There were some strong visual trends in evidence at the 2013 IMM/LivingKitchen show in Cologne, Germany last week, and a few technological ones, too, which I’ll write about next week.
Less is Still More
The European “un-kitchen” and “hidden kitchen” trends showed up in quiet force. Appliances hid behind cabinet doors, sinks hid below cutting and drain board covers and faucets slid down onto their sinks. Hoods looked less like ventilation devices and more like modern art.
Two-tone faucets were also a strong trend at the show. What I really loved seeing were faucets clad in the same composite material as the sinks on which they were mounted. Typically, they were dark browns, grays and blacks with stainless or chrome. It makes for a sharp look and a lower-maintenance installation for the homeowner.
Slick and low-maintenance faucets and matching sinks
(Photo Courtesy: BLANCO)
In one of the most dominant style trends at IMM/LivingKitchen, many of the appliances at the show sported colored glass fronts. I saw numerous iPhone-inspired blacks and whites, but also taupe, brown and gray. These offered a nice alternative to the stainless we’ve seen everywhere the past decade. Touch screens were the dominant trend, though some manufacturers favored sleek knobs.
Glass-front appliances, especially in browns and grays, showed up everywhere!
Grey and brown dominated the show, and were often paired together in strong, neutral kitchen palettes. They showed up in glass appliance fronts, lacquered, laminate, rustic wood and ceramic-front cabinets, flooring and ceramic slab counters.
For those wanting a lighter, more feminine look, I also saw an ocean of soft, mid-tone blues – typically in glossy cabinet fronts, and often paired with cream elements. The style was modern Euro country, something I can see working well on this side of the Atlantic, too.
There were lots of organic curves in evidence around the exhibit halls. They showed up on cabinets, faucets and sink shapes, and offered a welcome respite from the hard edges you see at so many European style centers.
Organic curves on faucets, sinks, hoods, and even cabinets were a sexy trend at the show
I saw sleek gloss finishes everywhere last week. They showed up on cabinet and appliance fronts, as noted above. I saw more lacquer finishes than laminates this year, contributing to the gloss trend, but the laminates continue to impress with unique patterns and textures.
Glossy finishes showed up everywhere
Most of the countertops on display were thin tops, many of them floating. I was glad to see the increased presence of ceramic and porcelain slab counters, which are both pretty and practical. I expect we’ll be getting more of them here, too, especially as Cosentino, the maker of Silestone, is building a new factory to manufacture them. Since Silestone is in just about every Home Depot around the country, with a strong fabricator base, I expect we’ll eventually see these porcelain and ceramic tops there, too.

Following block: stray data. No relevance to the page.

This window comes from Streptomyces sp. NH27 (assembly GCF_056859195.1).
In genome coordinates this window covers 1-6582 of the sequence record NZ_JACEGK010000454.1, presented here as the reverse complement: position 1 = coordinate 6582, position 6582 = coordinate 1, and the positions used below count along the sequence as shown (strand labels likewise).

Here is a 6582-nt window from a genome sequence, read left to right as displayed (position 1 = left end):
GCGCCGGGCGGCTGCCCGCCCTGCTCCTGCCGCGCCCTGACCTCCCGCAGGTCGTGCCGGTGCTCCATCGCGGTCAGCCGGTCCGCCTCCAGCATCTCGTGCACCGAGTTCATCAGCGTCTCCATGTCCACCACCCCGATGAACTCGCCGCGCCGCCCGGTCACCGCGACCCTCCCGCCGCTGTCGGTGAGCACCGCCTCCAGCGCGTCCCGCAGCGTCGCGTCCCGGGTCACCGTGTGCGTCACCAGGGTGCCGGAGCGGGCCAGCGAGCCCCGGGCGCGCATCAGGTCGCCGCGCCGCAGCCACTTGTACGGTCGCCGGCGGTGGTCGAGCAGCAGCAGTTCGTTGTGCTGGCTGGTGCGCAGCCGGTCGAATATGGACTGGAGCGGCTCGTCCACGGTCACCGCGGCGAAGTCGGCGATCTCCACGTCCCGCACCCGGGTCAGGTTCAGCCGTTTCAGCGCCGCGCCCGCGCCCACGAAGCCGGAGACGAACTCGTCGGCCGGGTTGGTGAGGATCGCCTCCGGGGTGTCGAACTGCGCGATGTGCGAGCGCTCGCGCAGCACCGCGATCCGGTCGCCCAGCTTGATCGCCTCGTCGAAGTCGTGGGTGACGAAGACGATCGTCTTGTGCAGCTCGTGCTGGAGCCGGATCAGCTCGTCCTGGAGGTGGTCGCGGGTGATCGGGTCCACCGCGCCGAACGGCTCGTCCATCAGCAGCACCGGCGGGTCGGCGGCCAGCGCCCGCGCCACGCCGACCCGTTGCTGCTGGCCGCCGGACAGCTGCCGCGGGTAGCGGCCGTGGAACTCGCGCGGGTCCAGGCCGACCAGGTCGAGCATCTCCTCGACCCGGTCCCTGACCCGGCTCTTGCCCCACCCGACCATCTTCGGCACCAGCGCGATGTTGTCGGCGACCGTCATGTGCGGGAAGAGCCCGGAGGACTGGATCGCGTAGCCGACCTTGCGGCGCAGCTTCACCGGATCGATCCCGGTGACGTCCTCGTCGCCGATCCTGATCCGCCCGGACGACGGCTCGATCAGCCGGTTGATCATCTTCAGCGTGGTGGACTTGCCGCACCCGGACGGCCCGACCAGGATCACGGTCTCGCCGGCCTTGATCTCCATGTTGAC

Whimsy to Spare
The show floor offered some fun breaks from the browns and grays with pops of color and pattern.
One manufacturer offered a Burberry-style plaid front cabinet. Another showed an animal print fireplace surround in a modular kitchen. A third put its plaid on the countertop. Another showcased hot pink cabinets. (Barbie’s next dream house can have a German kitchen.)
Whimsical colors and patterns broke up all the grays and browns
My two-day tour of the show floor at IMM/LivingKitchen showed that it’s going to be a great year (or three!) for kitchens. Much of what I saw there won’t hit US shores until 2014 or beyond, but the trends do indicate what we’ll be seeing, designing and thinking about. I’m excited! These were the top European kitchen style trends I spotted on the show floor… coming next to a North American kitchen near you.
Next week, I’ll share Technology Trends.
FYI: I attended IMM/LivingKitchen as a guest of German sink and faucet manufacturer, BLANCO. I’m a member of the Blanco Design Council, as I’ve shared in past posts about the company. They do not pay us to write about their products, which is important for readers to understand. I was invited onto the Council because I’ve written about their products and recommended them to my client. They sometimes ask us for our view of the market and opinion on upcoming products, and they pay our travel expenses on trips like these where they exhibit their latest products.
The link on the Blanco Design Council will take you to other blogs featuring excellent show coverage and more photos.
All photos, except top BLANCO faucet image, taken by Jamie Gold on iPhone 4S. (You didn’t think a pro took those, did you?)